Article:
Outdoor recreation—including hunting—is a major economic force in the United States. So says a new report titled “Outdoor Recreation Satellite Account, U.S. and Prototype for States, 2017” issued by the Bureau of Economic Analysis (BEA), an agency of the U.S. Department of Commerce. Not only did it release formal, national-level data on the economic impact outdoor recreation has in our nation, but for the first time it also shared preliminary data on the outdoor recreation economy at the state level for all 50 states and the District of Columbia.
Highlights from the new BEA report, include:
Outdoor recreation accounts for 2.2 percent of the U.S. gross domestic product (GDP), generating $778 billion in gross economic output and supporting 5.2 million American jobs.
In terms of gross economic output, boating/fishing, RVing, motorcycling/ATVing, hunting/shooting/trapping, and equestrian sports are the five largest conventional outdoor recreation activities.
Outdoor recreation’s share of the nation’s GDP is larger than a host of traditionally recognized industries, including mining, utilities, farming and ranching, and chemical products manufacturing.
The top five states where outdoor recreation accounts for the largest percentage of each state’s total GDP are, in order: Hawaii (5.4 percent); Montana (5.1 percent); Maine (4.8 percent); Vermont (4.5 percent); and, Wyoming (4.4 percent).
Direct expenditures under the hunting/trapping category for 2017 totaled an impressive $3.811 billion—up from $3.457 billion in 2012. However, when one factors in all the related expenditures that those hunter and trapper dollars generate, the “total gross output” for the hunting/trapping category accounts for $6.709 billion a year—every year!
As the BEA report noted, these hunting/trapping direct expenditures ripple out, economically speaking, to support tens of thousands of jobs around the nation—everything from direct purchases of firearms, ammunition and hunting gear to the licenses and travel expenses hunters generate for their hunts.
“Since introducing outdoor recreation statistics last year, it’s been good to hear businesspeople, policymakers and outdoor enthusiasts confirm the value of these data,” said Brian Moyer, director of the BEA, when the report was released. “Today we’re taking these economic data to the next level by breaking them down by state, showing the impact of activities like bicycling, fishing and skiing in the places where the equipment is made, the park fees are paid, and people have fun.”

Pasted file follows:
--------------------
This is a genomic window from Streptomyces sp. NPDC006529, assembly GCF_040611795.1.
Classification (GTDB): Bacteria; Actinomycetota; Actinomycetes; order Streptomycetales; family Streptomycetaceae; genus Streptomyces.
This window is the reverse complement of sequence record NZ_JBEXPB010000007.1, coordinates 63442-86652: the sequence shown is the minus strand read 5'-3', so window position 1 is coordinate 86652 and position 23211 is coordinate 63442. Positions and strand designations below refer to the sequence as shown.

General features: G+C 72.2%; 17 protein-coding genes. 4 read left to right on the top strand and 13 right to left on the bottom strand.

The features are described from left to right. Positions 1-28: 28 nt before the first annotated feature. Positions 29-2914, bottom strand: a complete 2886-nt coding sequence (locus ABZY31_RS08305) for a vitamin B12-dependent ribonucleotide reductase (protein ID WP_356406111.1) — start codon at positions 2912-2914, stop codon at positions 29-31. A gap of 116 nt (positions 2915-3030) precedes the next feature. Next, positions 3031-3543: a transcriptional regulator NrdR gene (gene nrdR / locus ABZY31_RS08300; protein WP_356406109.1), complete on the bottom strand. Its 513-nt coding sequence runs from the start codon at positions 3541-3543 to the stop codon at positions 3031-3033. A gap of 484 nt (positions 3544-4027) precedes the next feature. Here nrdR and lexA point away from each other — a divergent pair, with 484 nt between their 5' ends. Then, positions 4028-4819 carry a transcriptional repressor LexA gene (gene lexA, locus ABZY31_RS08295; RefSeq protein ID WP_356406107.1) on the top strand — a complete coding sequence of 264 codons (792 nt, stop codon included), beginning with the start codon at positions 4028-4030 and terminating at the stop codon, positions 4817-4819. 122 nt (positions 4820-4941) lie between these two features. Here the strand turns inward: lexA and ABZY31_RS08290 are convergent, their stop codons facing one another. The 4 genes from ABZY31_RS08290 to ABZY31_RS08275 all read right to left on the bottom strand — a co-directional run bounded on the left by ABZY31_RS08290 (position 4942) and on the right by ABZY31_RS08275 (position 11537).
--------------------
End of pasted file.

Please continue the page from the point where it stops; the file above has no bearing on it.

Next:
“Today’s release of state data is a significant step forward for the entire outdoor recreation industry,” said Jessica Wahl, executive director of the Outdoor Recreation Roundtable (ORR). “This second full year of national data—together with prototype state-level numbers—proves that our industry is a driving economic force across the country.”
As this website has reported on numerous occasions, PR funds are generated as an excise tax paid by manufacturers of hunting and shooting arms and ammunition. The excise tax is set at 11 percent of the wholesale price for long guns and ammunition and 10 percent of the wholesale price for handguns. The excise tax applies basically to all commercial sales and imports. The tax revenue is distributed to state fish and wildlife agencies, which combine the funds with those raised through the sale of hunting licenses to conserve and manage wildlife populations, including non-game species, and to help create opportunities for all Americans to enjoy wildlife recreation.
Now, that’s some economic clout, much of it directly related to our hunting!
About the Author: Brian McCombie is a field editor and editorial contributor for the NRA's American Hunter. He writes about firearms and gear for the NRA's Shooting Illustrated website, as well as handling public relations and marketing for companies and manufacturers in the shooting sports industry. He is a member of the National Rifle Association and the National Shooting Sports Foundation. Brian likes hunting hogs, shooting 1911s chambered in 10 mm and .45 ACP, watching the Chicago Bears and relaxing with Squinchy, the orange tabby cat.